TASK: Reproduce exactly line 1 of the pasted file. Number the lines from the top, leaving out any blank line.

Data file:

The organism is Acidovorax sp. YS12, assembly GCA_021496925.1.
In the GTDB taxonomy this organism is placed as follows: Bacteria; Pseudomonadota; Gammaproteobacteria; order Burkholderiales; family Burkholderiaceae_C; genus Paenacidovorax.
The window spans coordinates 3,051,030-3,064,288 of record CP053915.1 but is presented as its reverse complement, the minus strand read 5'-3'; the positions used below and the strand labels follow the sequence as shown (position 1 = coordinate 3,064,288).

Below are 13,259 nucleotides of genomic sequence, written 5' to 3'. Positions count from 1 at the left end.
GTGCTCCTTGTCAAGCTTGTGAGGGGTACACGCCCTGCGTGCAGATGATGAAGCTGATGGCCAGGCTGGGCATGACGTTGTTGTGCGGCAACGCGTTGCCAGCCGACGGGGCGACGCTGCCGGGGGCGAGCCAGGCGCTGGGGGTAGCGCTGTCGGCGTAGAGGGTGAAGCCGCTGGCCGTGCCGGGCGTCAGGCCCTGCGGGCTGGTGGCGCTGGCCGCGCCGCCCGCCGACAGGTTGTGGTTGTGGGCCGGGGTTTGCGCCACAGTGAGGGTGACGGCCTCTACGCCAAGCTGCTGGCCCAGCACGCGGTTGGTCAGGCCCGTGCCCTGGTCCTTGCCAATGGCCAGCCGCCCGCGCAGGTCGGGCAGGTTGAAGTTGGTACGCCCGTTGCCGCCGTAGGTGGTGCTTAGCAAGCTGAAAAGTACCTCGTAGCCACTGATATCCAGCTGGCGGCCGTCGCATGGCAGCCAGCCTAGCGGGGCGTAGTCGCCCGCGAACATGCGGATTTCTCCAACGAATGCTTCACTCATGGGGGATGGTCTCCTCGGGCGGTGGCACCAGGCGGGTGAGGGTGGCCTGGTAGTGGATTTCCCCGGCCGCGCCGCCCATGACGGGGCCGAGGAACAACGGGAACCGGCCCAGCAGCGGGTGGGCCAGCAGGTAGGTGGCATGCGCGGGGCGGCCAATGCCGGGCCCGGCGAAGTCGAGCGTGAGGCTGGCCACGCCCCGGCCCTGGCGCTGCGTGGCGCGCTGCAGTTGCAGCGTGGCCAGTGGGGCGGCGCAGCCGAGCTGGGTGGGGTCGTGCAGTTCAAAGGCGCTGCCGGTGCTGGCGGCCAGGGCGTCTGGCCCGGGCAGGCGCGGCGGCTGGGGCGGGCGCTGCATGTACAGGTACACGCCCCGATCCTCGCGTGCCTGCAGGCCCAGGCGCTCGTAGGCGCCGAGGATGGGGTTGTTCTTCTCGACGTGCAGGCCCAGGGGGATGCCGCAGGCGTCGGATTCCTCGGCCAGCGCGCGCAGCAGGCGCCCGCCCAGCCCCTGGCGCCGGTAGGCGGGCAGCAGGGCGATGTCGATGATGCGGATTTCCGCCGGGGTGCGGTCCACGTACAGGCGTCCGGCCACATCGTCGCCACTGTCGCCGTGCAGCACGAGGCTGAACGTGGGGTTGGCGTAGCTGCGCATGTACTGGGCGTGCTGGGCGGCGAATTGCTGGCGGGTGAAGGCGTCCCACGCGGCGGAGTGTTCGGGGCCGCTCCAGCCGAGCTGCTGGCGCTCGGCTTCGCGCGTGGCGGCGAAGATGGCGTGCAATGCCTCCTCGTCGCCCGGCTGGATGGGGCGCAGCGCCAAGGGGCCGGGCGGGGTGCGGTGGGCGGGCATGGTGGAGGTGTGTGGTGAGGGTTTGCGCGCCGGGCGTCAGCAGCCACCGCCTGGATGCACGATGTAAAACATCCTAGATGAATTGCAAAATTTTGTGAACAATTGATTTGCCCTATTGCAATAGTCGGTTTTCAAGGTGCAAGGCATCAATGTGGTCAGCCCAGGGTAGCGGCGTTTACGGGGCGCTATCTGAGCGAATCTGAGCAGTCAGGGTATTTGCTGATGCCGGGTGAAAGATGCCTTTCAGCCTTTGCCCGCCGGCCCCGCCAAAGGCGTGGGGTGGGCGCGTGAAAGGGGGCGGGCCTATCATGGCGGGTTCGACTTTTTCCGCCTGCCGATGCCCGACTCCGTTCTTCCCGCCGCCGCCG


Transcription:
The organism is Acidovorax sp. YS12, assembly GCA_021496925.1.